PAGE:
At 4:07 PM on May 31, 1889, more than 20 million tons of water, carrying virtually everything that had once stood in the Conemaugh Valley, struck Johnstown, Pennsylvania. More than 2,200 people died in the flood or, even more horribly, trapped in the fire that flashed through the wreckage of the town that had collected at a stone railroad bridge.
On May 28, 1889, a storm formed over Nebraska and Kansas, moving east. When the storm struck the Johnstown-South Fork area two days later it was the worst downpour that had ever been recorded in that section of the country. The U.S. Army Signal Corps estimated that 6 to 10 inches (150 to 250 mm) of rain fell in 24 hours over the entire section. During the night small creeks became roaring torrents, ripping out trees and debris. Telegraph lines were downed and rail lines were washed out. Before daybreak the Conemaugh River that ran through Johnstown was about to leave its banks.
During the day, the situation worsened as water rose in the streets of Johnstown. Then, in the middle of the afternoon of May 31st, the South Fork Dam, 14 miles (23 km) upstream, burst, allowing the 20 million tons of Lake Conemaugh to cascade down the Little Conemaugh River. On its way downstream towards Johnstown, the crest picked up debris, such as trees, houses, and animals. Occasionally this debris formed a temporary dam at narrow parts of the canyon, which caused water to build up behind this dam before breaking through. Because of this, the force of the surge would gain strength periodically, resulting in a stronger force hitting Johnstown than otherwise would be expected. Just before hitting the main part of the city, the flood surge hit the Cambria Iron Works, taking with it railroad cars and barbed wire.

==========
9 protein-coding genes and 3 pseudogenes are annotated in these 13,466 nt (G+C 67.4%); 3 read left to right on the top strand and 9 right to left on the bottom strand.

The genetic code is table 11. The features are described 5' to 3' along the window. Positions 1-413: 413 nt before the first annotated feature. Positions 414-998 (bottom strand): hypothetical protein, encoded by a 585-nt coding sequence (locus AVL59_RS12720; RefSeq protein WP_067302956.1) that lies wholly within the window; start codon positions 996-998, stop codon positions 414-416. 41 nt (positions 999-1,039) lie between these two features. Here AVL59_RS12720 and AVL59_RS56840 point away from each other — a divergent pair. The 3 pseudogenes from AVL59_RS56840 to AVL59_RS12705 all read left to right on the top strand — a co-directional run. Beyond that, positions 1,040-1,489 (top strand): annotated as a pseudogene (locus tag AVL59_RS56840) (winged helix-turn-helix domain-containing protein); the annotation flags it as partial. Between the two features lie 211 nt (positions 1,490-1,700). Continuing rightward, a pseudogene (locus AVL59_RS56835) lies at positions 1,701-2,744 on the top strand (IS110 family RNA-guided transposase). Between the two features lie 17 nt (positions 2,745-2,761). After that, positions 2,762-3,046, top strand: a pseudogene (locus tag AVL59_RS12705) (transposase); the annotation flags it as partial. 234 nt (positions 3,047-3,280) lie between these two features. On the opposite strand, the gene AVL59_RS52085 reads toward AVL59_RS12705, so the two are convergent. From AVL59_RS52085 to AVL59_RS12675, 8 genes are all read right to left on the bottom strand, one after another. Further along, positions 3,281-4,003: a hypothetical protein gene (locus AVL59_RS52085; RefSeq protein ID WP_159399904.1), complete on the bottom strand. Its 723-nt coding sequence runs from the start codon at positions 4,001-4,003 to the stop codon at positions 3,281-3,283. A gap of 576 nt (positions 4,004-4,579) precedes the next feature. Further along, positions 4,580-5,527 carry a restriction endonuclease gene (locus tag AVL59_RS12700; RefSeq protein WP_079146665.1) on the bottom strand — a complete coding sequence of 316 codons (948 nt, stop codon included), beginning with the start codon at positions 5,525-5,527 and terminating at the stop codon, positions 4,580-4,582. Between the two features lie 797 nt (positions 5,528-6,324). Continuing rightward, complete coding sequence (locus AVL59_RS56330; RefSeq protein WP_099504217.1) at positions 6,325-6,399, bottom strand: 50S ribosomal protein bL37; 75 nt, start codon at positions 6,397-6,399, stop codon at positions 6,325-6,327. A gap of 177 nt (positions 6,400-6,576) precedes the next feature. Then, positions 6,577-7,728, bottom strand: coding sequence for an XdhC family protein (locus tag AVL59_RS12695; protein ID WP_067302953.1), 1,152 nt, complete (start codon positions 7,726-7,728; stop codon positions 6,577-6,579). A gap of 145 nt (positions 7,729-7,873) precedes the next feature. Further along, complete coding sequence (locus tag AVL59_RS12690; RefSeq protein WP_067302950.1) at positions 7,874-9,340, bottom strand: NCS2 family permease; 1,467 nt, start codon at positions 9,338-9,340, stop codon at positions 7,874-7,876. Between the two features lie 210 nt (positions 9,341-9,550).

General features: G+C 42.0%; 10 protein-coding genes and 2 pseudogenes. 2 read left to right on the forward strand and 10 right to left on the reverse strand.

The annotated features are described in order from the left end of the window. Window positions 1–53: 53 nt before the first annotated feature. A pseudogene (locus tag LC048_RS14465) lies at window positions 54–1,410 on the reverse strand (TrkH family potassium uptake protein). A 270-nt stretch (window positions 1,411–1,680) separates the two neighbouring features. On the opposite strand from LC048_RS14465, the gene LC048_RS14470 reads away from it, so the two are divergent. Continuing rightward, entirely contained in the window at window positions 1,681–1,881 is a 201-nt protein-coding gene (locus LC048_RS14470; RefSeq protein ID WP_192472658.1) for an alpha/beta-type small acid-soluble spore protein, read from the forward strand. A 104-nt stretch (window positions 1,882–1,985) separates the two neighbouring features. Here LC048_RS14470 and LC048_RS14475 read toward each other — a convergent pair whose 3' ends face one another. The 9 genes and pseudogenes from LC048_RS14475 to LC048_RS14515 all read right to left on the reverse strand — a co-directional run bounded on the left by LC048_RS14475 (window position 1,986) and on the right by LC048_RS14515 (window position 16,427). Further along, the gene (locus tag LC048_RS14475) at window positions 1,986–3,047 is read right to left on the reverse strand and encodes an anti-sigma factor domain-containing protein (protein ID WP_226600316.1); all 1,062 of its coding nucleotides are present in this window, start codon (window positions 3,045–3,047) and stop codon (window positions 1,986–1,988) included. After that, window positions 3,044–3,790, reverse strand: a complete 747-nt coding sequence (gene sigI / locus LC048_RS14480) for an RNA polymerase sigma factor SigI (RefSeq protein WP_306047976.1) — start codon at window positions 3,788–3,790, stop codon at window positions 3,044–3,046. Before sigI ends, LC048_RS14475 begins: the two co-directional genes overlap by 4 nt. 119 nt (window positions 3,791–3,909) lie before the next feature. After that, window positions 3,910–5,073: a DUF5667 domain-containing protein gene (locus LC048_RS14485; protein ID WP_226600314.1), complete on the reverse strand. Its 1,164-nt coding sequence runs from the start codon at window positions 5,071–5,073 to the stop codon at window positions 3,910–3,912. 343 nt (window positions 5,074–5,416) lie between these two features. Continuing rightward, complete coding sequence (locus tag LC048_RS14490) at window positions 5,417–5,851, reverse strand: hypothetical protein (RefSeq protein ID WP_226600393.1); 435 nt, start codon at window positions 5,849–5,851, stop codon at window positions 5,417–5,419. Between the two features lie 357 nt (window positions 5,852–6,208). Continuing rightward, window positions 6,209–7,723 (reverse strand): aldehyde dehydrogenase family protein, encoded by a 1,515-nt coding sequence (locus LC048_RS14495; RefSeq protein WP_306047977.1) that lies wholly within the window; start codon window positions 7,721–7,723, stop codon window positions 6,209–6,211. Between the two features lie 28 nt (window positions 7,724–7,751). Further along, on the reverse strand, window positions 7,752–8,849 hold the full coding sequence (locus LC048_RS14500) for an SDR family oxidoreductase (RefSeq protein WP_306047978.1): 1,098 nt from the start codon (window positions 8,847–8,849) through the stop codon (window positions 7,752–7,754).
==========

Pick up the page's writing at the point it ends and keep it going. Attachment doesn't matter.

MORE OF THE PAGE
The inhabitants of the town of Johnstown were caught by surprise as the wall of water and debris bore down on the village, traveling at 40 miles per hour (64 km/h) and reaching a height of 60 feet (18 m) in places. Some, realizing the danger, tried to escape, but most people were hit by the surging floodwater. Many people were crushed by pieces of debris, and others became caught in barbed wire from the wire factory upstream. Those who sought safety in attics, or managed to stay aloft of the flood water on pieces of floating debris, waited hours for help to arrive.
At Johnstown, the Stone Bridge, which was a substantial arched structure, carried the Pennsylvania Railroad across the Conemaugh River. The debris that was carried by the flood formed a temporary dam, stopping further progress of the water. The flood surge bounced upstream along the Stoney Creek river. Eventually, gravity caused the surge to return to the dam, causing a second wave to hit the city, but from a different direction. Some people who had been washed downstream became trapped in an inferno as debris that had piled up against the Stone Bridge caught fire, killing 80 people. The fire at the Stone Bridge burned for three days. Afterwards, the pile of debris there covered 30 acres (120,000 m²). As of 2007, the Stone Bridge is still standing, and is often portrayed as one of the images of the flood.
The National Park Service has a teacher's guide that has a number of maps and photos as well as some eyewitness accounts.
The wave headed toward East Conemaugh. A witness said the water by now was almost obscured by the debris, resembling "a huge hill rolling over and over,"tossing up logs high above its surface. Before the flood hit East Conemaugh, train engineer John Hess tried to warn the residents by tying his train whistle down and racing toward town ahead of the wave. His warning saved many, but 50 people died, including about 25 passengers on trains that had been stranded in the town by earlier flooding caused by the rain.
The aftermath of the Johnstown Flood was the first time the fledgling American Red Cross ever performed their now-familiar disaster relief efforts.